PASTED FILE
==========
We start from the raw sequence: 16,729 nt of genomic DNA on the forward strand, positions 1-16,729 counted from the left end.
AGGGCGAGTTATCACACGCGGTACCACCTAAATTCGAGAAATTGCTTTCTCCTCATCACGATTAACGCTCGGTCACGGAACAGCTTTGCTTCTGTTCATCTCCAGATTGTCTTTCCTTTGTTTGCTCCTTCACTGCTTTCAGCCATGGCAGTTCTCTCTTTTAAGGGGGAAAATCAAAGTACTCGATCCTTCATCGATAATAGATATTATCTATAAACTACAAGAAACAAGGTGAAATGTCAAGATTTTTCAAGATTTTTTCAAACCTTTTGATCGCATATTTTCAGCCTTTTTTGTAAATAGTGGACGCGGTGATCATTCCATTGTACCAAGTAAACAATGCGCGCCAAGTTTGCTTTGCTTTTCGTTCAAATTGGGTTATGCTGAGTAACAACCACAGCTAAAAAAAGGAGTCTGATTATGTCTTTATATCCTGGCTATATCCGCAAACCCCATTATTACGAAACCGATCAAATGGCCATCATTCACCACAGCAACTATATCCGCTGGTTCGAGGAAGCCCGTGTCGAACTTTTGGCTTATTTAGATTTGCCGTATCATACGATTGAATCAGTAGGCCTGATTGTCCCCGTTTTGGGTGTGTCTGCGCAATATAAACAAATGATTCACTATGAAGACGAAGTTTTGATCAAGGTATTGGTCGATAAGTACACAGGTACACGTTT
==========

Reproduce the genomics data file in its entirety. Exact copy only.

We start from the raw sequence: 16,729 nt of genomic DNA on the forward strand, positions 1-16,729 counted from the left end.
AGGGCGAGTTATCACACGCGGTACCACCTAAATTCGAGAAATTGCTTTCTCCTCATCACGATTAACGCTCGGTCACGGAACAGCTTTGCTTCTGTTCATCTCCAGATTGTCTTTCCTTTGTTTGCTCCTTCACTGCTTTCAGCCATGGCAGTTCTCTCTTTTAAGGGGGAAAATCAAAGTACTCGATCCTTCATCGATAATAGATATTATCTATAAACTACAAGAAACAAGGTGAAATGTCAAGATTTTTCAAGATTTTTTCAAACCTTTTGATCGCATATTTTCAGCCTTTTTTGTAAATAGTGGACGCGGTGATCATTCCATTGTACCAAGTAAACAATGCGCGCCAAGTTTGCTTTGCTTTTCGTTCAAATTGGGTTATGCTGAGTAACAACCACAGCTAAAAAAAGGAGTCTGATTATGTCTTTATATCCTGGCTATATCCGCAAACCCCATTATTACGAAACCGATCAAATGGCCATCATTCACCACAGCAACTATATCCGCTGGTTCGAGGAAGCCCGTGTCGAACTTTTGGCTTATTTAGATTTGCCGTATCATACGATTGAATCAGTAGGCCTGATTGTCCCCGTTTTGGGTGTGTCTGCGCAATATAAACAAATGATTCACTATGAAGACGAAGTTTTGATCAAGGTATTGGTCGATAAGTACACAGGTACACGTTT